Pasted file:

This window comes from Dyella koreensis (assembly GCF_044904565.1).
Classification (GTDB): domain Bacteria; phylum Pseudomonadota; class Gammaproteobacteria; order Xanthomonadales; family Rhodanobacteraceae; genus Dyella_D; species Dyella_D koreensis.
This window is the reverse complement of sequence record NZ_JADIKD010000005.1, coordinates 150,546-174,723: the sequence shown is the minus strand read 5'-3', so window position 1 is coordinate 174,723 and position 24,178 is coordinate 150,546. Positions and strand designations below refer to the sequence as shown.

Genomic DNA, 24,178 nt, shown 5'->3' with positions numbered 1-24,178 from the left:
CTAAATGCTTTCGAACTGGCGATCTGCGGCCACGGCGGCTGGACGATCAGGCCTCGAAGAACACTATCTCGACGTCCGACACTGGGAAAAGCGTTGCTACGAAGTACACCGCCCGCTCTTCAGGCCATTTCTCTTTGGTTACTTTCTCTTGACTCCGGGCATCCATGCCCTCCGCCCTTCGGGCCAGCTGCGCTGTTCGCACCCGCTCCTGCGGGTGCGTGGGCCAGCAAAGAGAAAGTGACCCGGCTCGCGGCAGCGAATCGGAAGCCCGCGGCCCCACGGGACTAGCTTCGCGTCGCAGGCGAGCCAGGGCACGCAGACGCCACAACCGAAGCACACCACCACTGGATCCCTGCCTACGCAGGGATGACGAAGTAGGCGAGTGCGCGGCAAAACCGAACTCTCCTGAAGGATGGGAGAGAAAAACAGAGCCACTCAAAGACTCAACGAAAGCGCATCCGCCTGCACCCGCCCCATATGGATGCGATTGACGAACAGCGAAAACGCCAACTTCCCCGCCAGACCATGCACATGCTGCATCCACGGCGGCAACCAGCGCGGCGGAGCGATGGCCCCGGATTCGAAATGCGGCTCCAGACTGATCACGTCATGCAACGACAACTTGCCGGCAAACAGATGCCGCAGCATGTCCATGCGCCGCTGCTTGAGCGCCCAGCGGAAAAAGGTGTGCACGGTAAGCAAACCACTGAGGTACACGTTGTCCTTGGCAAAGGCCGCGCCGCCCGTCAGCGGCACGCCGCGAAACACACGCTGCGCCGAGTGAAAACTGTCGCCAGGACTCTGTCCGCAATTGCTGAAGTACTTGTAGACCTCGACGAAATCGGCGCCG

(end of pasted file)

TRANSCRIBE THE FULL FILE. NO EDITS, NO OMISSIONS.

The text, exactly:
This window comes from Dyella koreensis (assembly GCF_044904565.1).
Classification (GTDB): domain Bacteria; phylum Pseudomonadota; class Gammaproteobacteria; order Xanthomonadales; family Rhodanobacteraceae; genus Dyella_D; species Dyella_D koreensis.
This window is the reverse complement of sequence record NZ_JADIKD010000005.1, coordinates 150,546-174,723: the sequence shown is the minus strand read 5'-3', so window position 1 is coordinate 174,723 and position 24,178 is coordinate 150,546. Positions and strand designations below refer to the sequence as shown.

Genomic DNA, 24,178 nt, shown 5'->3' with positions numbered 1-24,178 from the left:
CTAAATGCTTTCGAACTGGCGATCTGCGGCCACGGCGGCTGGACGATCAGGCCTCGAAGAACACTATCTCGACGTCCGACACTGGGAAAAGCGTTGCTACGAAGTACACCGCCCGCTCTTCAGGCCATTTCTCTTTGGTTACTTTCTCTTGACTCCGGGCATCCATGCCCTCCGCCCTTCGGGCCAGCTGCGCTGTTCGCACCCGCTCCTGCGGGTGCGTGGGCCAGCAAAGAGAAAGTGACCCGGCTCGCGGCAGCGAATCGGAAGCCCGCGGCCCCACGGGACTAGCTTCGCGTCGCAGGCGAGCCAGGGCACGCAGACGCCACAACCGAAGCACACCACCACTGGATCCCTGCCTACGCAGGGATGACGAAGTAGGCGAGTGCGCGGCAAAACCGAACTCTCCTGAAGGATGGGAGAGAAAAACAGAGCCACTCAAAGACTCAACGAAAGCGCATCCGCCTGCACCCGCCCCATATGGATGCGATTGACGAACAGCGAAAACGCCAACTTCCCCGCCAGACCATGCACATGCTGCATCCACGGCGGCAACCAGCGCGGCGGAGCGATGGCCCCGGATTCGAAATGCGGCTCCAGACTGATCACGTCATGCAACGACAACTTGCCGGCAAACAGATGCCGCAGCATGTCCATGCGCCGCTGCTTGAGCGCCCAGCGGAAAAAGGTGTGCACGGTAAGCAAACCACTGAGGTACACGTTGTCCTTGGCAAAGGCCGCGCCGCCCGTCAGCGGCACGCCGCGAAACACACGCTGCGCCGAGTGAAAACTGTCGCCAGGACTCTGTCCGCAATTGCTGAAGTACTTGTAGACCTCGACGAAATCGGCGCCG